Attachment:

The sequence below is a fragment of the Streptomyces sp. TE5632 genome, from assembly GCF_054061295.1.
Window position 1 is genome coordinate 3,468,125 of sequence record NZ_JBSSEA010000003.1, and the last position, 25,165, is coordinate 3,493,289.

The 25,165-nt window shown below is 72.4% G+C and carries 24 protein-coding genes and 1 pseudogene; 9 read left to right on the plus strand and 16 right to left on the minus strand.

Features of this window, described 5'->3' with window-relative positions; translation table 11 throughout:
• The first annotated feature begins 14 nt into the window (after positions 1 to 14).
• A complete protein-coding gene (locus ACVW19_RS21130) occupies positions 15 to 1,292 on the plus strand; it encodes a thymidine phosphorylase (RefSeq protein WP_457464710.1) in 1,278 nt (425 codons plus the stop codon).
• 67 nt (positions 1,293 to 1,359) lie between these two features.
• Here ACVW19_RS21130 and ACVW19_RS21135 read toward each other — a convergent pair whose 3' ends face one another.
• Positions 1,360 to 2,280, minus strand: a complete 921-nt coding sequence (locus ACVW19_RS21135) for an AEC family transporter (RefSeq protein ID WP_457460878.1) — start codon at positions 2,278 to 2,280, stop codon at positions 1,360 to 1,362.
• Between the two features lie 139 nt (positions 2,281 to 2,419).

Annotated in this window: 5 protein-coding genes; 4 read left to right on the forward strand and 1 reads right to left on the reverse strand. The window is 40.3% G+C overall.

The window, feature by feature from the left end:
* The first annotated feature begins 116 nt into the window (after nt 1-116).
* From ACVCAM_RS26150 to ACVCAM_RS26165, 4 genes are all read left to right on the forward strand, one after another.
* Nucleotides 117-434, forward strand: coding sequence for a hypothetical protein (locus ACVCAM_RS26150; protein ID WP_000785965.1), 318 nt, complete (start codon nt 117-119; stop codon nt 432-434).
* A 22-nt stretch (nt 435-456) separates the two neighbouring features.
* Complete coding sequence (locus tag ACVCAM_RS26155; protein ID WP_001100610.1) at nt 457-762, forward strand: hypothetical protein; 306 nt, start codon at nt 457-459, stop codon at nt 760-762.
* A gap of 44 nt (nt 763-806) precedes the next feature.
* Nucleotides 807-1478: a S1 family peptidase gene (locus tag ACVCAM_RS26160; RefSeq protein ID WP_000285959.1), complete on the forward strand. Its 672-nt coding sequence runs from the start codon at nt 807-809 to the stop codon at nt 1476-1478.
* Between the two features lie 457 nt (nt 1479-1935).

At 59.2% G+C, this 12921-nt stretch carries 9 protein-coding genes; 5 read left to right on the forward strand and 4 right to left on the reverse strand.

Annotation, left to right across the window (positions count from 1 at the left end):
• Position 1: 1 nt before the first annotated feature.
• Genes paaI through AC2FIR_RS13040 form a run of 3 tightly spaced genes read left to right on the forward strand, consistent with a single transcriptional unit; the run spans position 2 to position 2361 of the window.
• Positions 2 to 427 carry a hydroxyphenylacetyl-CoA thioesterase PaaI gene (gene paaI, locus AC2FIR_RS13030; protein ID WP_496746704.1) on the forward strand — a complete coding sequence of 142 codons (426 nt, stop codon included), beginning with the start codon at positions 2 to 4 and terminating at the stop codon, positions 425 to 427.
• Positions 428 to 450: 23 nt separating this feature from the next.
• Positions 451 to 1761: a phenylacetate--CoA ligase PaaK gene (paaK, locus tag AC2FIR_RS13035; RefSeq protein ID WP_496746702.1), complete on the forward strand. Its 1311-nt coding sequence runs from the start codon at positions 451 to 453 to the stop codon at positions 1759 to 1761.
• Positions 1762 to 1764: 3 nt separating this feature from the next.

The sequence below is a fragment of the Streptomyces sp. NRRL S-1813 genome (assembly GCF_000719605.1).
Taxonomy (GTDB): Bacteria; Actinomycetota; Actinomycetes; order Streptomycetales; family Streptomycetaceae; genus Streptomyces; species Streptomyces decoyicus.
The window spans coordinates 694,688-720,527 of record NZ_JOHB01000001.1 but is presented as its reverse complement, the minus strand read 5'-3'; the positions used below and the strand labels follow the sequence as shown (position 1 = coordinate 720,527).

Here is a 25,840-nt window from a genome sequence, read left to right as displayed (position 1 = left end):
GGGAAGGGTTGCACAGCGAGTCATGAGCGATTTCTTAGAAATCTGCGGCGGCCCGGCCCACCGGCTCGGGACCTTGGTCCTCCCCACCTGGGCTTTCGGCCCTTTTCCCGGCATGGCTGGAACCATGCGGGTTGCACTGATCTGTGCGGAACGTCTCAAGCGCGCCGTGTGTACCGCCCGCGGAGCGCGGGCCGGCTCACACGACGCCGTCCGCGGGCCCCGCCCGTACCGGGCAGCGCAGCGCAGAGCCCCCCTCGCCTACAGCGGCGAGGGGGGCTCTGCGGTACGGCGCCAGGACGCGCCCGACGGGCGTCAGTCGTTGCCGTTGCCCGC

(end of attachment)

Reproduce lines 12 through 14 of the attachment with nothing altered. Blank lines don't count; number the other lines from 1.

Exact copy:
The window, feature by feature from the left end:
* The first annotated feature begins 116 nt into the window (after nt 1-116).
* From ACVCAM_RS26150 to ACVCAM_RS26165, 4 genes are all read left to right on the forward strand, one after another.